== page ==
When Rudeness Is Appropriate

Daniel Dennett has written an article in the Washington Post concerning rudeness and when it is appropriate.  He uses Christopher Hitchens' action in a classic debate as an example.

Here are a few points made:
  • " --- there is a time for politeness and there is a time when you are obliged to be rude, as rude as you have to be to stop such pollution of young minds in its tracks with a quick, unignorable shock."
  • "We have all heard, endlessly, about how angry and rude the new atheists are. Take a good hard look at their work, at the books and talks by Hitchens, Dawkins and Harris, and you will find that they are more civil, less sneering, less given to name-calling than such religious apologists as Terry Eagleton or Alvin Plantinga or Leon Wieseltier. It is just that many people are shocked to see religious institutions, ideas, and spokespeople challenged as intensely as we expect banks, big pharma, and the oil industry to be challenged."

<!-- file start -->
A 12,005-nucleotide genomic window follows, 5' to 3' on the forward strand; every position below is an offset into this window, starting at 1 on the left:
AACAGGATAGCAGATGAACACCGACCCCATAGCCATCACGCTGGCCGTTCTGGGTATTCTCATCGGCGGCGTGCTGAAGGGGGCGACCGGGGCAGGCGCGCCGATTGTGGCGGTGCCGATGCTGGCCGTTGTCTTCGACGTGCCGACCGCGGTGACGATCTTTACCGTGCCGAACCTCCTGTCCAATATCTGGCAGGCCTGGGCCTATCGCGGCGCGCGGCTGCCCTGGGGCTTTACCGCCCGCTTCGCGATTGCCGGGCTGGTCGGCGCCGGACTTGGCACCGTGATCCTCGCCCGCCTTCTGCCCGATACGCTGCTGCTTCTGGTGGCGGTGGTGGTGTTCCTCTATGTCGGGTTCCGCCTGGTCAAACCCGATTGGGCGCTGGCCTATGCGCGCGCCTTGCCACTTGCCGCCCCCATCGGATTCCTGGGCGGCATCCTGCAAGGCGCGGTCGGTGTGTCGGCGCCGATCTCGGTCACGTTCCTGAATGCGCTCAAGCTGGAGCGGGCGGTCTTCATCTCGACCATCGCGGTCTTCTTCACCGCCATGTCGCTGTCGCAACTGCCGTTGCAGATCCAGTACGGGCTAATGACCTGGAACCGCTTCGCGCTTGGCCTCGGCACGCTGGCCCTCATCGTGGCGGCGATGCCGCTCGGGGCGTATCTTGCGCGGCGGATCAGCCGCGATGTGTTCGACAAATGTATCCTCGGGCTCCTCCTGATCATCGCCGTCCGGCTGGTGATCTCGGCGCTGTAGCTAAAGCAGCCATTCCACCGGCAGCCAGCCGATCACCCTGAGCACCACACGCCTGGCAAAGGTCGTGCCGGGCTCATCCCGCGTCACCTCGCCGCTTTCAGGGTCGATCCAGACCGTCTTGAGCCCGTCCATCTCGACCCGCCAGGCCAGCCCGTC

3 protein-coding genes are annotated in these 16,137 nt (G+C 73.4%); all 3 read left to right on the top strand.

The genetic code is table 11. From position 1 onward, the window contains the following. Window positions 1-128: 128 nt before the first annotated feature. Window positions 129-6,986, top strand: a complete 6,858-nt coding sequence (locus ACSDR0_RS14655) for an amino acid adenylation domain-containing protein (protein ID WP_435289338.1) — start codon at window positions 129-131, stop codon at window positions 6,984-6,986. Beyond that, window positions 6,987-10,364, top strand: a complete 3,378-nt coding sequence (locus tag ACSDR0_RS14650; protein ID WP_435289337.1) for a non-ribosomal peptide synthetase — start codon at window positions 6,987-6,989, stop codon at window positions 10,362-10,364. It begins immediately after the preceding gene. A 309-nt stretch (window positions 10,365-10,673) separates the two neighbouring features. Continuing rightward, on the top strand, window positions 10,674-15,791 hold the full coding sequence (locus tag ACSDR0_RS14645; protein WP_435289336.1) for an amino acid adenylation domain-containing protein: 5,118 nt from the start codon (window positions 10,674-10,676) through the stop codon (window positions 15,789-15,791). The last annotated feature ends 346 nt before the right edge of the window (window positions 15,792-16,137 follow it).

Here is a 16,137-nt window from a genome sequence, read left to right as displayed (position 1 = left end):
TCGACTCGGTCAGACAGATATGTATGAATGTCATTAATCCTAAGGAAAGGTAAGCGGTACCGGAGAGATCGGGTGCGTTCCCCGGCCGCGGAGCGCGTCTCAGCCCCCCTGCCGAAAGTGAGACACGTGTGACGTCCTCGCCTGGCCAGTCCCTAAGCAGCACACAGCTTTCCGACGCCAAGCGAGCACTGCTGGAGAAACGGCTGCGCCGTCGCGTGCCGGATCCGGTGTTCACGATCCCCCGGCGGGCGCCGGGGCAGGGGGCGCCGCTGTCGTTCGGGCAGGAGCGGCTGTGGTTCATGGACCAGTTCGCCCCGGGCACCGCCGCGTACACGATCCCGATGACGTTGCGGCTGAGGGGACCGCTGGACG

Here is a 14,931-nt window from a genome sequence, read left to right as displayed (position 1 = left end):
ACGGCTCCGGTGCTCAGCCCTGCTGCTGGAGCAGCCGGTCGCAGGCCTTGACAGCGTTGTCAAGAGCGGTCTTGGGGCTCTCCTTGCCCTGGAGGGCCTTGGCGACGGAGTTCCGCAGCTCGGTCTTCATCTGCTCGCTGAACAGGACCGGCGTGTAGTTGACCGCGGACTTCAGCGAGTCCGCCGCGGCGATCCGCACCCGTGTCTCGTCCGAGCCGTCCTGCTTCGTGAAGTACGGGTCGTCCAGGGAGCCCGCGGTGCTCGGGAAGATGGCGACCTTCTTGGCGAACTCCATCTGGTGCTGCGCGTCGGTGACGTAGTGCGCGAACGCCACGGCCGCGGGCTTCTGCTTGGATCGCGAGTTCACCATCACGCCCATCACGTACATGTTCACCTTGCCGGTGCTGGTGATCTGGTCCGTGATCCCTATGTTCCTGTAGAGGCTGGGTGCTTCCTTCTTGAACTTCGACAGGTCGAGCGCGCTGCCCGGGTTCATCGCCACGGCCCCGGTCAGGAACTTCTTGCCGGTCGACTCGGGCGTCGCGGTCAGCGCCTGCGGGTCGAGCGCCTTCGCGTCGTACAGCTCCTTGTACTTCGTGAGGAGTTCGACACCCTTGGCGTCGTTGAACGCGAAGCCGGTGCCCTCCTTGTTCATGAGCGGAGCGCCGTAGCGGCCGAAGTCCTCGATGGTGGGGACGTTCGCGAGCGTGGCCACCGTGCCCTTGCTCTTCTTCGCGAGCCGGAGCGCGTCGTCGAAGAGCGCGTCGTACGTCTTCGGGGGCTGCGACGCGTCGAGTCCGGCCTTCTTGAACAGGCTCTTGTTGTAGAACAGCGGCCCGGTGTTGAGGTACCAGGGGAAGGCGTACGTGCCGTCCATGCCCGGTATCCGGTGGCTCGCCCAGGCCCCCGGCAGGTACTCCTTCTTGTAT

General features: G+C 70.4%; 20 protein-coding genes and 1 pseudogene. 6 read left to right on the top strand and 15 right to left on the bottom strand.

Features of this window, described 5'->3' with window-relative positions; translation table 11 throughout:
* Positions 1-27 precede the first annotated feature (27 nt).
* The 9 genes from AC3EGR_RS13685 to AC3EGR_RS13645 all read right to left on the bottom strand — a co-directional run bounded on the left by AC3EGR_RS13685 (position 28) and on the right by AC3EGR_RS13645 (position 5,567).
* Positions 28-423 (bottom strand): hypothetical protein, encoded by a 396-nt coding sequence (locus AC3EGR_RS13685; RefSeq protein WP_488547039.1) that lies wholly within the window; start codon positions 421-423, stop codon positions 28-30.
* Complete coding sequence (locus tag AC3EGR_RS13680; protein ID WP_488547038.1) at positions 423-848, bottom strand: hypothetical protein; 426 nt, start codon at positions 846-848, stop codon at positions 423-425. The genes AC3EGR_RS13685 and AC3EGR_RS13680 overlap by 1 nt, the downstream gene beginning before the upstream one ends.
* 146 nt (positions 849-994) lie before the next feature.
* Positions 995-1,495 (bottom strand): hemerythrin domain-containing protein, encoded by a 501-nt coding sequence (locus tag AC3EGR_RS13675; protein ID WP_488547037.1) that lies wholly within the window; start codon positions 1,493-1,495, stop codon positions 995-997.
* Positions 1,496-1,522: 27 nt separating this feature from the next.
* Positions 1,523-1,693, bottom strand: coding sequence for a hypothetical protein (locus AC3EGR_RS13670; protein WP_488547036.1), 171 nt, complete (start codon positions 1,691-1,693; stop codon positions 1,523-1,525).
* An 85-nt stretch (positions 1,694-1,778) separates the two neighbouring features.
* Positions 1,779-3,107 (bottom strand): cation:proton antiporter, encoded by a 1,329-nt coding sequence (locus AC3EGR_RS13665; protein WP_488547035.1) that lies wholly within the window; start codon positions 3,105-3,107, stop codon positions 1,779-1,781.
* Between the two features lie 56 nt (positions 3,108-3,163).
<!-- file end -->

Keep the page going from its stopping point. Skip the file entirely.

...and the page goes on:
• "Most spokespeople for religion expect to be treated not just with respect but with a special deference that is supposedly their due because the cause they champion is so righteous. Then they often abuse that privilege by using their time on the stage to misrepresent both their own institutions and the criticisms of them being offered."

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